THE PLANK JANUARY 16, 2008
For all the blogosphere's bile directed toward Tim Russert, I didn't think it would ever take much of a toll on him or his reputation: after all, no one dies from a thousand paper cuts. Which is why, perhaps, one of Russert's leading blogger critics, Matt Yglesias, has expanded his critique into a full-fledged article for The Washington Monthly--an article that's pretty devastating:
[T]he balls Russert favors may be hard, but the pitches he
throws aren't curveballs, which go someplace useful. They're
sillyballs, which go somewhere pointless. Russert has created a strike
zone of his own where toughness meets irrelevance. John McCain entered
the zone last May, when he went on the show and repeatedly asserted
that the Bush tax cuts had increased the federal government's revenue.
Hearing this, a tough but conscientious journalist might have pointed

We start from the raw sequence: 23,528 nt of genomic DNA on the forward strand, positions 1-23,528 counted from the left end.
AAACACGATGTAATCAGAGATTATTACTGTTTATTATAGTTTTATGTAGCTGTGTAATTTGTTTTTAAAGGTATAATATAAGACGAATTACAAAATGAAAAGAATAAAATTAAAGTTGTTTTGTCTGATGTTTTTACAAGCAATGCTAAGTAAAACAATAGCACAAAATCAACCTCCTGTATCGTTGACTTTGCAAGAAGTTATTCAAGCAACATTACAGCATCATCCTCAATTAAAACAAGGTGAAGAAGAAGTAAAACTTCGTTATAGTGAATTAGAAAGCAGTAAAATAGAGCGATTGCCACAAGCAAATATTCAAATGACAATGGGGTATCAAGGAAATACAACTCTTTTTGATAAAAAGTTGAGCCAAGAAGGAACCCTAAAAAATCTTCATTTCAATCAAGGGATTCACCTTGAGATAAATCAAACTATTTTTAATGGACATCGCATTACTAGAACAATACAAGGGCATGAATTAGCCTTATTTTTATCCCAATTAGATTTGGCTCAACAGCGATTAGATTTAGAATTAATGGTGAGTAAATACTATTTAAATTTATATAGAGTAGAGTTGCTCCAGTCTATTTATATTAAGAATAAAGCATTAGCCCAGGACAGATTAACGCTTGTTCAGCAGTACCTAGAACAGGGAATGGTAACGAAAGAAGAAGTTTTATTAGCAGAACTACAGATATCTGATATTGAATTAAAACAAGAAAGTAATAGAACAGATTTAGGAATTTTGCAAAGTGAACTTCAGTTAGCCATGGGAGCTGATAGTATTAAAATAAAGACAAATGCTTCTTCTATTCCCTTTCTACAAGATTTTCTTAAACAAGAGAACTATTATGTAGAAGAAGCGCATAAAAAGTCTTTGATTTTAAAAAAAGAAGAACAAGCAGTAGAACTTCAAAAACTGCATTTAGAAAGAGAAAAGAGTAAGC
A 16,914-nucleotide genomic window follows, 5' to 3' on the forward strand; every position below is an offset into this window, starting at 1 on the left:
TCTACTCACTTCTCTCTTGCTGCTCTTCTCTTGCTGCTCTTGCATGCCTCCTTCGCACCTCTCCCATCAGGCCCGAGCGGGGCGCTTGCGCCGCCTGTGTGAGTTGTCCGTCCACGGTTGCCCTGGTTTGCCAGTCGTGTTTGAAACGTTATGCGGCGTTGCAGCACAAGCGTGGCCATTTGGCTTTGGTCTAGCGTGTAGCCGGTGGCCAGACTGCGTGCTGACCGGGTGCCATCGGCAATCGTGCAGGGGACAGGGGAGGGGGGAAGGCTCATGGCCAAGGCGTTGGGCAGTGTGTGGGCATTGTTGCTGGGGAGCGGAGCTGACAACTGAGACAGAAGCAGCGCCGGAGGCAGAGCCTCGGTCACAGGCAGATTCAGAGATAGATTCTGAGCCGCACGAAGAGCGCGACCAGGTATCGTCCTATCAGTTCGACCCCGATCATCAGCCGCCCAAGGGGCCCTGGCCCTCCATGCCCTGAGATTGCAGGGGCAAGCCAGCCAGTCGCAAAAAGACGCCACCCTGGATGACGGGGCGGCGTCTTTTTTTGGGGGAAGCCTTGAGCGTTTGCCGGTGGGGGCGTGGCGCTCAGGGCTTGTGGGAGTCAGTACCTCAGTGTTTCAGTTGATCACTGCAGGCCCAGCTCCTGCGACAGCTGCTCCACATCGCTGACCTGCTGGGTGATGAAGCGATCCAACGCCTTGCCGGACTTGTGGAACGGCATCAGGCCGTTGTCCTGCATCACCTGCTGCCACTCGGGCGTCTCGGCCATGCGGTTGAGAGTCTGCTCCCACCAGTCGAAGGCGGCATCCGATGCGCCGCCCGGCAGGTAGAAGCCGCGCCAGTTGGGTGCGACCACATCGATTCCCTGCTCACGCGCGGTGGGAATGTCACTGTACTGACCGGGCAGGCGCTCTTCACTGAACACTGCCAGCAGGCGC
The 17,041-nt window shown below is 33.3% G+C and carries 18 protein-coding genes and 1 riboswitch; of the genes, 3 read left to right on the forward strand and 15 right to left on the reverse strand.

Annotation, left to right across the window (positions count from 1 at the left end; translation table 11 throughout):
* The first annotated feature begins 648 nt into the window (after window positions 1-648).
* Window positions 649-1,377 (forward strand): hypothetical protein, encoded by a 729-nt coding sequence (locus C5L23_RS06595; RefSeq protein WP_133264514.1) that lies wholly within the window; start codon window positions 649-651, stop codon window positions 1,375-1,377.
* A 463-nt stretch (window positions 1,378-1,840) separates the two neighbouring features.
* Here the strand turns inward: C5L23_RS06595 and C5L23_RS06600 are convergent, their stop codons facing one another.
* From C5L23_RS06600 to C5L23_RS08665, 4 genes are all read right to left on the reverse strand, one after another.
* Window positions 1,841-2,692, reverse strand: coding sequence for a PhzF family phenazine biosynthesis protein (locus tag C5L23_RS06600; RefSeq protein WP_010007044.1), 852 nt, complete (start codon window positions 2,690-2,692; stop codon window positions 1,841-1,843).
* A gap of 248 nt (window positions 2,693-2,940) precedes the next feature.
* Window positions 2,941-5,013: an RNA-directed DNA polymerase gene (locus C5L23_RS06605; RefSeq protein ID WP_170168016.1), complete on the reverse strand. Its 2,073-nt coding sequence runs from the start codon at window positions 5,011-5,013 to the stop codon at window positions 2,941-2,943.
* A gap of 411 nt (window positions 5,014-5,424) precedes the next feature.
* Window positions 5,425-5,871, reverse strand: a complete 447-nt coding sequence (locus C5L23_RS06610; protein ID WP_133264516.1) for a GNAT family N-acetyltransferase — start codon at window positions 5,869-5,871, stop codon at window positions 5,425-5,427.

out that this is demonstrably false. Russert, however, reached for a
trusty hardball and sent it sailing. McCain, he pointed out, was now supporting extending the very same Bush tax cuts that he had once opposed.
Well, yes, but this was a bit like asking someone who says the world
is flat why he used to say the earth was round. The contradiction
Russert pointed out was real—but hardly central. In fact, if tax cuts
actually had increased revenues, then McCain's change of heart
would have been perfectly logical. The real problem was that McCain's
theory of the relationship between tax rates and revenue wasn't true. In Russertland, though, as long as you acknowledge the contradiction, the questioner is satisfied. "You
say the world is flat, but just three years ago you said it was round."
"You know, Tim, yes, I used to say the world was round, but times
change, and that's why I support the Bush administration's bill to
construct a restraining wall to prevent ships from sailing over the
edge of the sea." And so on.
I know Russert will be with us through the '08 presidential race and probably beyond, but it really does seem like his whole schtick has become outdated. Mark Halperin has already decried the meta nature of political reportage. How long until Russert is forced to do the same?